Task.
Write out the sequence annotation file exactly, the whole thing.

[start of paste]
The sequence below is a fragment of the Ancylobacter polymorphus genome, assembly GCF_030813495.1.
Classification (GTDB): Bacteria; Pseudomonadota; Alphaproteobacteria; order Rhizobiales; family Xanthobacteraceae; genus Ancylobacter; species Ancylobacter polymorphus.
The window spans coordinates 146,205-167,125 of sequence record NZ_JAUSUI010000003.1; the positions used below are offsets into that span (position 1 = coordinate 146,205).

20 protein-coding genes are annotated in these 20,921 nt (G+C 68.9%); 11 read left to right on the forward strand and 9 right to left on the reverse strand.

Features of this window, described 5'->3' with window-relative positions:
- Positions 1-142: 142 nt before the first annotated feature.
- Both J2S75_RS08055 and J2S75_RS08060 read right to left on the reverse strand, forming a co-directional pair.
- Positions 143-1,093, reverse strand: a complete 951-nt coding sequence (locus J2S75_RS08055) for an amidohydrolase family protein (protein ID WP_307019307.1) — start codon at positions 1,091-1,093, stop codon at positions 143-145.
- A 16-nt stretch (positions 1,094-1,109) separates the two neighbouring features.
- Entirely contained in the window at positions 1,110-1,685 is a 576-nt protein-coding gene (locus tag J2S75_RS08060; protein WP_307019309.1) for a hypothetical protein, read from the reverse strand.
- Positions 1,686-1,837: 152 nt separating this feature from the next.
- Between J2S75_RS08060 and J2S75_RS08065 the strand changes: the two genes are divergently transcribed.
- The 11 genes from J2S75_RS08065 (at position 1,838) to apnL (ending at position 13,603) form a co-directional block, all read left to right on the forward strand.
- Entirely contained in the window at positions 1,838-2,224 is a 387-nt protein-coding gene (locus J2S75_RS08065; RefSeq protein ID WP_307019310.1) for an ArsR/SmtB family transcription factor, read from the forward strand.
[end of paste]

The sequence below is a fragment of the Ancylobacter polymorphus genome, assembly GCF_030813495.1.
Classification (GTDB): Bacteria; Pseudomonadota; Alphaproteobacteria; order Rhizobiales; family Xanthobacteraceae; genus Ancylobacter; species Ancylobacter polymorphus.
The window spans coordinates 146,205-167,125 of sequence record NZ_JAUSUI010000003.1; the positions used below are offsets into that span (position 1 = coordinate 146,205).

20 protein-coding genes are annotated in these 20,921 nt (G+C 68.9%); 11 read left to right on the forward strand and 9 right to left on the reverse strand.

Features of this window, described 5'->3' with window-relative positions:
- Positions 1-142: 142 nt before the first annotated feature.
- Both J2S75_RS08055 and J2S75_RS08060 read right to left on the reverse strand, forming a co-directional pair.
- Positions 143-1,093, reverse strand: a complete 951-nt coding sequence (locus J2S75_RS08055) for an amidohydrolase family protein (protein ID WP_307019307.1) — start codon at positions 1,091-1,093, stop codon at positions 143-145.
- A 16-nt stretch (positions 1,094-1,109) separates the two neighbouring features.
- Entirely contained in the window at positions 1,110-1,685 is a 576-nt protein-coding gene (locus tag J2S75_RS08060; protein WP_307019309.1) for a hypothetical protein, read from the reverse strand.
- Positions 1,686-1,837: 152 nt separating this feature from the next.
- Between J2S75_RS08060 and J2S75_RS08065 the strand changes: the two genes are divergently transcribed.
- The 11 genes from J2S75_RS08065 (at position 1,838) to apnL (ending at position 13,603) form a co-directional block, all read left to right on the forward strand.
- Entirely contained in the window at positions 1,838-2,224 is a 387-nt protein-coding gene (locus J2S75_RS08065; RefSeq protein ID WP_307019310.1) for an ArsR/SmtB family transcription factor, read from the forward strand.